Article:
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Perception v. actual intakes of junk food and sugar-sweetened beverages in Australian young adults: assessed using the mobile food record

  • Amelia J Harray (a1), Carol J Boushey (a2), Christina M Pollard (a1) (a3), Chloe E Panizza (a2), Edward J Delp (a4), Satvinder S Dhaliwal (a1) and Deborah A Kerr (a1)...
Abstract
Objective

To determine perception v. actual intakes of energy-dense nutrient-poor ‘junk food’ (JF) and sugar-sweetened beverages (SSB) in young adults, using the mobile food record (mFR).

Design

Before-and-after eating images using a 4 d mFR were assessed for standardised 600 kJ (143 kcal) servings of JF and SSB (excluding diet drinks). Participants reported their concern about the health aspects of their diet, perceptions and intentions regarding JF and SSB.

Setting

Perth, Western Australia.

Subjects

Adults (n 246) aged 18–30 years.

Results

The mean (sd) intake of JF+SSB was 3·7 (2·0) servings/d. Women thinking about drinking less SSB consumed more SSB servings/d (1·5 (1·2)) than men (0·7 (0·5); P<0·05) who were thinking about drinking less. Men not thinking about cutting down JF consumed more servings/d (4·6 (2·4)) than women (2·5 (0·7); P<0·01) who were not thinking about cutting down. Those who paid a lot of attention to the health aspects of their diet consumed less JF+SSB than those who took only a bit of notice (P<0·001), were not really thinking much about it (P<0·001) or who didn’t think at all about the health aspects of food (P<0·01).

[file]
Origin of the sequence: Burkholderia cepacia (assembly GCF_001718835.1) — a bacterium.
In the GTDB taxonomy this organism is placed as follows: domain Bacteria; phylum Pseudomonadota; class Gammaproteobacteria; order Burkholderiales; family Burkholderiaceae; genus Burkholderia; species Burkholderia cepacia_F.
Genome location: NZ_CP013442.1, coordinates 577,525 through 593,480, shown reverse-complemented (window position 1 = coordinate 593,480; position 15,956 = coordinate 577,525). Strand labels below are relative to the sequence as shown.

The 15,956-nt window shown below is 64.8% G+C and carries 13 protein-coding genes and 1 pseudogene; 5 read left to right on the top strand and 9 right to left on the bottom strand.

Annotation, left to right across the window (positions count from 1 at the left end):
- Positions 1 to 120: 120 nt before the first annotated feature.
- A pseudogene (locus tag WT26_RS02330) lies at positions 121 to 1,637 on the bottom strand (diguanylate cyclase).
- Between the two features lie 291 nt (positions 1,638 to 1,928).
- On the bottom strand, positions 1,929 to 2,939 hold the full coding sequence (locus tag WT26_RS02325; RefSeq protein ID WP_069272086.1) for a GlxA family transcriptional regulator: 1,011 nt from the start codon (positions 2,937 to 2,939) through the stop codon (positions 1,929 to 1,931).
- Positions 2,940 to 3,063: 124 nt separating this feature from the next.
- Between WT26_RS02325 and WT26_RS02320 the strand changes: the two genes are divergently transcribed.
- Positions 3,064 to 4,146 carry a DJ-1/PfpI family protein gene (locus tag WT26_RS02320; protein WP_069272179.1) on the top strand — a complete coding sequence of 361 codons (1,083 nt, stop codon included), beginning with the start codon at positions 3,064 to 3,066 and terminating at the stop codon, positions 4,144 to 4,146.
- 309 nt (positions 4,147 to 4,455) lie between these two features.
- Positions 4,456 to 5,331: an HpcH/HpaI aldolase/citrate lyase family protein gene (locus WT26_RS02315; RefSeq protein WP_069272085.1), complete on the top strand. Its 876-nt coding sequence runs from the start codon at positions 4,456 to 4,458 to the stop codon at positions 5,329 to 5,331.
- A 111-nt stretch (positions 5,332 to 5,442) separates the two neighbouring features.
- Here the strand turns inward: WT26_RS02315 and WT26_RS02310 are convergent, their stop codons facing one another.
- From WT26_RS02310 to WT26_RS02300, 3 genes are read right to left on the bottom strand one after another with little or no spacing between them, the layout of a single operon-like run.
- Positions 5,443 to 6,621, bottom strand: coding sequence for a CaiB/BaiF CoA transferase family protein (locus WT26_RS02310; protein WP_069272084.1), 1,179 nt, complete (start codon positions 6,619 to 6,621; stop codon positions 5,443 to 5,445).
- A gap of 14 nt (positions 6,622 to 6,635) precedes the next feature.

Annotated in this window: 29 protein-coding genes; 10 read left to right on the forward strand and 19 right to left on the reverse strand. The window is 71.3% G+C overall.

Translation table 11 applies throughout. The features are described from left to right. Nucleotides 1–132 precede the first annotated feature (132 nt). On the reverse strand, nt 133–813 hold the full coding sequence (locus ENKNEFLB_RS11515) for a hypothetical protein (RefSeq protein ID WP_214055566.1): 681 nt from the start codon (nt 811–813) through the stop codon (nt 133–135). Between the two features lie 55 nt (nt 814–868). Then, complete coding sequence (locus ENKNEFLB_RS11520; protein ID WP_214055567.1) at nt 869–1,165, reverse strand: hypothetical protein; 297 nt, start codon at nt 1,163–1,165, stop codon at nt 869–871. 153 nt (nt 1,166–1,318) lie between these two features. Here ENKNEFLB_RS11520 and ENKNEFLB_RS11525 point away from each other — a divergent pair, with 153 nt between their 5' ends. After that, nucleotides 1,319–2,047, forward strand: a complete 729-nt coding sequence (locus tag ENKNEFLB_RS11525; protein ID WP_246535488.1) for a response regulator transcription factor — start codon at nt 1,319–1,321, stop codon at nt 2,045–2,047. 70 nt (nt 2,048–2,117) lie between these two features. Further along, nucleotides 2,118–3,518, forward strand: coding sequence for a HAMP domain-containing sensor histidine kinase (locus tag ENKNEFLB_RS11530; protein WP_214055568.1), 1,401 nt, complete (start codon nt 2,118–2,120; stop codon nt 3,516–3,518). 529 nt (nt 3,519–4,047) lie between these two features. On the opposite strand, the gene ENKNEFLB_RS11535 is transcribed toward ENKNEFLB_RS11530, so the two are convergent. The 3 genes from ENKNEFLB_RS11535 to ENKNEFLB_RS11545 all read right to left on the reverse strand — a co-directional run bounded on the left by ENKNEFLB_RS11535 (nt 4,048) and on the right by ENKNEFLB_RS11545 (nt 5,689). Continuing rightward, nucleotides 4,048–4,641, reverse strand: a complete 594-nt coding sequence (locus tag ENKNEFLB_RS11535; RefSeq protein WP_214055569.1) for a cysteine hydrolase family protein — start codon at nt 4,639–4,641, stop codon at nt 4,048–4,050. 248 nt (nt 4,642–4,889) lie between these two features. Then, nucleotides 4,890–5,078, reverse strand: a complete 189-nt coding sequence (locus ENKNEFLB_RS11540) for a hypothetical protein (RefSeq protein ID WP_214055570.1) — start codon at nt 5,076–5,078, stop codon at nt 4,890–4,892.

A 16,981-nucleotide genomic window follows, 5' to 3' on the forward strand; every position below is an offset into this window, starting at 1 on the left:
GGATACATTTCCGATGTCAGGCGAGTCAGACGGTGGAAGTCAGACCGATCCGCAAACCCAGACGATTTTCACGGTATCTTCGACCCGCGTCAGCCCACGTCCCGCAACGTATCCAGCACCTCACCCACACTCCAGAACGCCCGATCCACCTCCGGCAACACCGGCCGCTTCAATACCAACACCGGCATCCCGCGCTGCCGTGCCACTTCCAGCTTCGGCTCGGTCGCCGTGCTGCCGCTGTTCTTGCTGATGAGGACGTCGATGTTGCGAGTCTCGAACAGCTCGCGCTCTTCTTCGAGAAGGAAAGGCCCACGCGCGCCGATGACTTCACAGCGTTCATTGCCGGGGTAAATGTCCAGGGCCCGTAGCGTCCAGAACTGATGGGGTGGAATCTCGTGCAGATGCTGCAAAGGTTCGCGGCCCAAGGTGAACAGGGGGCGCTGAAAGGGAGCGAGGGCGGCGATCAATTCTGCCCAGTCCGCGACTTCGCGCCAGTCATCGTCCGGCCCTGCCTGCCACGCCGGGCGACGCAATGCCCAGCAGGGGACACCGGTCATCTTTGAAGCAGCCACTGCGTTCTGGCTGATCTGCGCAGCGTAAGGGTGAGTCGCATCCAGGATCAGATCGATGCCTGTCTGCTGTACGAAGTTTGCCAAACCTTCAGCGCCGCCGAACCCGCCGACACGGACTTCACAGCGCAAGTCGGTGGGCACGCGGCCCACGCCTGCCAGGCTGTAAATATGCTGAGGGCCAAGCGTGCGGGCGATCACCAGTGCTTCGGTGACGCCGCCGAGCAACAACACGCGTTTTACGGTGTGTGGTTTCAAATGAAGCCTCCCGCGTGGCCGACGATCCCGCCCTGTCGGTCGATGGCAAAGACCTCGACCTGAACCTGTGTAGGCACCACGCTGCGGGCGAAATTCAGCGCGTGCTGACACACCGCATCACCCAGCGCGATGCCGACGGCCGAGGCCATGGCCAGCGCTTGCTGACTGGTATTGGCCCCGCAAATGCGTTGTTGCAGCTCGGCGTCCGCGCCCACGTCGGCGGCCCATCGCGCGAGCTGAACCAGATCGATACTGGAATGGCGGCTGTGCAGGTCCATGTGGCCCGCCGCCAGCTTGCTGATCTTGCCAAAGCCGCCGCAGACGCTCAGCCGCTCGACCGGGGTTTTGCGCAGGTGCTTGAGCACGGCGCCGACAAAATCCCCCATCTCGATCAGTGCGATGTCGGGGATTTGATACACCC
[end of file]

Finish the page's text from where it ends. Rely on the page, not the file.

Conclusions

Perceptions and attitudes regarding JF and SSB were associated with level of consumption. Those not thinking about cutting down their intake of these foods represent an important target group as they consume more than their peers. Further research is needed to identify how amenable young adults are to changing their intake, particularly given the lack of attention paid to the health aspects of their diet.

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Corresponding author
* Corresponding author: Email d.kerr@curtin.edu.au
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